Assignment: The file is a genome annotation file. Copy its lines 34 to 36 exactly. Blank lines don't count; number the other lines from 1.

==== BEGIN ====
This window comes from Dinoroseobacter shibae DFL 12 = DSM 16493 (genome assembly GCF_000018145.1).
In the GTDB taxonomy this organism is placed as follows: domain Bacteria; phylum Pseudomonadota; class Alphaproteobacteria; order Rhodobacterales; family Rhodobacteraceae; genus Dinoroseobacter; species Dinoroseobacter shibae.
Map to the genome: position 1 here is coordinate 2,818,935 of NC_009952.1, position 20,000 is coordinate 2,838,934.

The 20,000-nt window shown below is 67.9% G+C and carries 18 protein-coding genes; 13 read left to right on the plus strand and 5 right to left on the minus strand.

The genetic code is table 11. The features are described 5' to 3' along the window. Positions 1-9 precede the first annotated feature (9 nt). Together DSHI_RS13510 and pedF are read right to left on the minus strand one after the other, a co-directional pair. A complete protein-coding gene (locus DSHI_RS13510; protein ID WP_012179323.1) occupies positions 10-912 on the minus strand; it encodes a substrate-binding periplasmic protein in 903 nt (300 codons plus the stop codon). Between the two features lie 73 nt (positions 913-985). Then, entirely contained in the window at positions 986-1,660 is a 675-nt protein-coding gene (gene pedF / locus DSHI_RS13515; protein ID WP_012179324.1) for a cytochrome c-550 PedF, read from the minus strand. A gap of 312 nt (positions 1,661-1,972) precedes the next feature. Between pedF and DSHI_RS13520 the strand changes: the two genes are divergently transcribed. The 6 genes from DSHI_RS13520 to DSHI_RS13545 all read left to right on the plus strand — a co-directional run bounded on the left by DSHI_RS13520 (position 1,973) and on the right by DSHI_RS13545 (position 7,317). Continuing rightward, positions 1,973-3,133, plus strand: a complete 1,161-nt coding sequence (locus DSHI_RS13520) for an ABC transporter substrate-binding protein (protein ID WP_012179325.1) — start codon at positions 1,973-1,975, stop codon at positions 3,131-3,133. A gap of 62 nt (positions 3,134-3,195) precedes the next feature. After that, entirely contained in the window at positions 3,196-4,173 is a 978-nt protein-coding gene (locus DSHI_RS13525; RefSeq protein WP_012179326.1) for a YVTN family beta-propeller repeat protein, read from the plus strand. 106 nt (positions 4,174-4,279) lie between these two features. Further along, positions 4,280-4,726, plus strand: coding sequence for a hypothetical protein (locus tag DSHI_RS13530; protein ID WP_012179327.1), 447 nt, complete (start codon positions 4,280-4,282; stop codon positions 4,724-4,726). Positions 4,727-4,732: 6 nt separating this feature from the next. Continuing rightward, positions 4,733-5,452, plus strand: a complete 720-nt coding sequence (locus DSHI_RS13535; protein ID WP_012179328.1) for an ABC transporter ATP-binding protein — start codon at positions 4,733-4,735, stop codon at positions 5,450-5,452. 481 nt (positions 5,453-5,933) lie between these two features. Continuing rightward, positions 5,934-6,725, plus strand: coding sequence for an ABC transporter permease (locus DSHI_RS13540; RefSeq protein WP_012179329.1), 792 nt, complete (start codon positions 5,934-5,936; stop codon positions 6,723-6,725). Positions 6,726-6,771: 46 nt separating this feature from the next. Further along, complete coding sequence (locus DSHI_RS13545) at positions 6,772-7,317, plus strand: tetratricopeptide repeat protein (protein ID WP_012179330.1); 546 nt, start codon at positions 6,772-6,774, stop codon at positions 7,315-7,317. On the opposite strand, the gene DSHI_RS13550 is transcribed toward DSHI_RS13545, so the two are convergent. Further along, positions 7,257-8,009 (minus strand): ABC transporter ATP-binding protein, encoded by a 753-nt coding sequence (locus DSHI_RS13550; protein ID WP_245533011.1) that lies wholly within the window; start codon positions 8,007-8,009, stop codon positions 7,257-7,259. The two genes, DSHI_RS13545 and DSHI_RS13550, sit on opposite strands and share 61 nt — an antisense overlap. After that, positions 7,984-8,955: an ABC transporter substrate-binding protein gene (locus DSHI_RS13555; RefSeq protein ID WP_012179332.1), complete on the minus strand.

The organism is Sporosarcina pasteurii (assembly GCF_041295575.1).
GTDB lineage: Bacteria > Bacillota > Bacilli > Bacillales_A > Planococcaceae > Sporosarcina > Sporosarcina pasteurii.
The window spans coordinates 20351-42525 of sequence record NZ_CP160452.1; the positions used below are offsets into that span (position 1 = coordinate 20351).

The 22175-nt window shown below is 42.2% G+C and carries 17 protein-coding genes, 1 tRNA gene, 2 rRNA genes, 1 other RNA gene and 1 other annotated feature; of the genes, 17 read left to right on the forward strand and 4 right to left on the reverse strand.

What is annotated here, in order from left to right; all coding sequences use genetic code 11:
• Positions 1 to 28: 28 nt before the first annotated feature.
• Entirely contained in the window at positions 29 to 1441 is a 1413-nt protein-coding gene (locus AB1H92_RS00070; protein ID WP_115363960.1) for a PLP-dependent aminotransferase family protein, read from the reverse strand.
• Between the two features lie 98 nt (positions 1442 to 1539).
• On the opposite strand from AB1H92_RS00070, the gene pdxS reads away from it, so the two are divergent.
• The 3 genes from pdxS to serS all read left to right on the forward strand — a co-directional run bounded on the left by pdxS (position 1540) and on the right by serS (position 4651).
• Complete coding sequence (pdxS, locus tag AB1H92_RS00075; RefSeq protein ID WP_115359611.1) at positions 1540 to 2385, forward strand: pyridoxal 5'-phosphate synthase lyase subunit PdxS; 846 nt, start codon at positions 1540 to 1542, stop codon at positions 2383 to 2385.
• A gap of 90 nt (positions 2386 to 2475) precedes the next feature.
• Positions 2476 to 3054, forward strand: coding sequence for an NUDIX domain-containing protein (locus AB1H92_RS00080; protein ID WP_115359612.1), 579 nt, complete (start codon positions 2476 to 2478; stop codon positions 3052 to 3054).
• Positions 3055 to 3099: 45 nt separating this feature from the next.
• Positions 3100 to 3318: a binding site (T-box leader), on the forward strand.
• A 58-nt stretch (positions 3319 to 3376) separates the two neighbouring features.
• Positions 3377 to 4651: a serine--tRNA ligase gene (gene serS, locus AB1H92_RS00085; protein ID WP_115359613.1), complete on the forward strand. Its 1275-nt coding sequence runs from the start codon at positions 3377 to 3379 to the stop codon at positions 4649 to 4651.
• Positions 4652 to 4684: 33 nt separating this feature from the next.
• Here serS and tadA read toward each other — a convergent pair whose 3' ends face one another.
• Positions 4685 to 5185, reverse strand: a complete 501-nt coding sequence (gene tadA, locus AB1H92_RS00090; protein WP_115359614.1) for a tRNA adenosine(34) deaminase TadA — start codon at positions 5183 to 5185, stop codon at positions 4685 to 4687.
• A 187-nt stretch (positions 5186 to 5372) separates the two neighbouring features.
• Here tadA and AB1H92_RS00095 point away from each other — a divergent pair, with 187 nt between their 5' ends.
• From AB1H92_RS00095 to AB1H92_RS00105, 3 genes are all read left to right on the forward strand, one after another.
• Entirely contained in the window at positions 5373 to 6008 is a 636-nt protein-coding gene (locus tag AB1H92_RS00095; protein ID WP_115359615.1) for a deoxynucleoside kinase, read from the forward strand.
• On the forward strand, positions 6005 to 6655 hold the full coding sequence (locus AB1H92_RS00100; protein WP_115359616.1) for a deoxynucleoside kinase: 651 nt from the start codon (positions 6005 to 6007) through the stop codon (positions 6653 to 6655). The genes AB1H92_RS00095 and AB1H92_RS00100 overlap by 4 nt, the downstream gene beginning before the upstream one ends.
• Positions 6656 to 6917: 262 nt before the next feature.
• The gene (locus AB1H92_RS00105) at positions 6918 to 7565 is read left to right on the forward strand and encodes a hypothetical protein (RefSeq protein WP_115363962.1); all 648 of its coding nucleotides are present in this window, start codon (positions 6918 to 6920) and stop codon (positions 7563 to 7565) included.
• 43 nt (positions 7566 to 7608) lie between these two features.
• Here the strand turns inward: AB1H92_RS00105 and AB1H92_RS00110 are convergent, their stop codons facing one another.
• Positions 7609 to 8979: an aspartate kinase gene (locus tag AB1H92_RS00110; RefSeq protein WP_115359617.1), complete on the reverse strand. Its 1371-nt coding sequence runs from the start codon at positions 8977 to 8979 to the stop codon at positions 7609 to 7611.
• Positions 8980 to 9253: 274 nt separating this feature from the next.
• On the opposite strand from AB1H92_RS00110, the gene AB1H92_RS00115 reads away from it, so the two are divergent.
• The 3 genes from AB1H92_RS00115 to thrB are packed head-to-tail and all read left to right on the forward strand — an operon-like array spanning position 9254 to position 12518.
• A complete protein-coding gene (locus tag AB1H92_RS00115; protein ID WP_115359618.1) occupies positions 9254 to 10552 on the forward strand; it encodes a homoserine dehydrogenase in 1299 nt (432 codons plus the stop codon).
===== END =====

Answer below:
• Here the strand turns inward: AB1H92_RS00105 and AB1H92_RS00110 are convergent, their stop codons facing one another.
• Positions 7609 to 8979: an aspartate kinase gene (locus tag AB1H92_RS00110; RefSeq protein WP_115359617.1), complete on the reverse strand. Its 1371-nt coding sequence runs from the start codon at positions 8977 to 8979 to the stop codon at positions 7609 to 7611.
• Positions 8980 to 9253: 274 nt separating this feature from the next.